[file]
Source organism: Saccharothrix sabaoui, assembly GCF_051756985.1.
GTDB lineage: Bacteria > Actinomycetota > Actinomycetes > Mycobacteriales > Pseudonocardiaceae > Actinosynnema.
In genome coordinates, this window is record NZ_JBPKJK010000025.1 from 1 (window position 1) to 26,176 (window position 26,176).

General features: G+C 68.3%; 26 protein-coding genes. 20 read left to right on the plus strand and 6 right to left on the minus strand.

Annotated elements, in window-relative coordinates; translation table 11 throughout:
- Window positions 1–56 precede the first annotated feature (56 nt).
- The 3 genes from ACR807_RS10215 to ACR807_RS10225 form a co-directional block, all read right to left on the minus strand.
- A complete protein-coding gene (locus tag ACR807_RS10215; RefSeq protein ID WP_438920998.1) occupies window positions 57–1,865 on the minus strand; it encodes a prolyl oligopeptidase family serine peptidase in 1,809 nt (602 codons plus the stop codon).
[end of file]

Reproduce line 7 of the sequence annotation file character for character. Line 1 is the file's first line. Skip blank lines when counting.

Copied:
- The 3 genes from ACR807_RS10215 to ACR807_RS10225 form a co-directional block, all read right to left on the minus strand.